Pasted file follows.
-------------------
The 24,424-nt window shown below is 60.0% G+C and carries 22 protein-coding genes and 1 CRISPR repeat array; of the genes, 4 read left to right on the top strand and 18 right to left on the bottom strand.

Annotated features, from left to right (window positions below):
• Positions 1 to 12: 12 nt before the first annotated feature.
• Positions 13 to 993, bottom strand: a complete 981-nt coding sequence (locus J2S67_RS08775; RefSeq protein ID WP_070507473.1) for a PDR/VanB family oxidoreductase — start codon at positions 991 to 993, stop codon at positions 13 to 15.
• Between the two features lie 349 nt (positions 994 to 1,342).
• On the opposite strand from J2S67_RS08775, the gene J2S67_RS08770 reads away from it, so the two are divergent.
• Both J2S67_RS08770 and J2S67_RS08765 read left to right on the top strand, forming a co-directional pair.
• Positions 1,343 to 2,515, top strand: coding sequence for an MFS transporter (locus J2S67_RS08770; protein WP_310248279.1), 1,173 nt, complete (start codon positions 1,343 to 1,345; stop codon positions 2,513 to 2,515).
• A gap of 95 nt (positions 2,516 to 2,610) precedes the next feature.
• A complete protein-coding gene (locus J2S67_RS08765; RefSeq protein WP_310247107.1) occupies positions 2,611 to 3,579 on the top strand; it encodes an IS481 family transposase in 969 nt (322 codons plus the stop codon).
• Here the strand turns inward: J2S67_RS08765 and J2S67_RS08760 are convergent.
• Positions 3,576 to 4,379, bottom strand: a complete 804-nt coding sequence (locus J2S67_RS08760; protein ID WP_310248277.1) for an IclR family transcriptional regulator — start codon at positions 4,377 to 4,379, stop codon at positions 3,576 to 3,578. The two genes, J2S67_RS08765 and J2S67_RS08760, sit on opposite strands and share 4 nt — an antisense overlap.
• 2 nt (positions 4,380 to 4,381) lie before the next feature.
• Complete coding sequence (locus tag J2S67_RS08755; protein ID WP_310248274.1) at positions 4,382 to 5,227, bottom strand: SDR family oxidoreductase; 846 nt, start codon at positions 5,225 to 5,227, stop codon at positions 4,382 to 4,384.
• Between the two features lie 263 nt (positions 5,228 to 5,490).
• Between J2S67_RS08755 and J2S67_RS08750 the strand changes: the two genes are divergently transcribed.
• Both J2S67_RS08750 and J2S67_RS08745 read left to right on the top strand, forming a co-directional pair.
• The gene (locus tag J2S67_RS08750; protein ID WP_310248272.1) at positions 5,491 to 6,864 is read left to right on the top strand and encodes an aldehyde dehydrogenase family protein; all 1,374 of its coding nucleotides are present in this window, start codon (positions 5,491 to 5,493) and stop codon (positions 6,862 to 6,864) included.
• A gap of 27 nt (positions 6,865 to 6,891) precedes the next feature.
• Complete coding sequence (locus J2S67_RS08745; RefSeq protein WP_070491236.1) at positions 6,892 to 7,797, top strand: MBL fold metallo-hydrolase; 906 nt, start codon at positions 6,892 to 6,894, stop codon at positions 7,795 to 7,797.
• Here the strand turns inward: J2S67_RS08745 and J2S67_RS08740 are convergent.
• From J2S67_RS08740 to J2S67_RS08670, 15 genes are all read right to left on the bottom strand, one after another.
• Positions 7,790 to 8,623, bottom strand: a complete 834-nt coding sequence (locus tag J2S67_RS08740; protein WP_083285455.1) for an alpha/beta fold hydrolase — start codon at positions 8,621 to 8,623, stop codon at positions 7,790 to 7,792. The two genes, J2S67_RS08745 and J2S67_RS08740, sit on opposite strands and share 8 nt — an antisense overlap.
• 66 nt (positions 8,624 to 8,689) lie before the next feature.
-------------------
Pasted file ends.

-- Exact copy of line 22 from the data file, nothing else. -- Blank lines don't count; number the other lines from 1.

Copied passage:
• From J2S67_RS08740 to J2S67_RS08670, 15 genes are all read right to left on the bottom strand, one after another.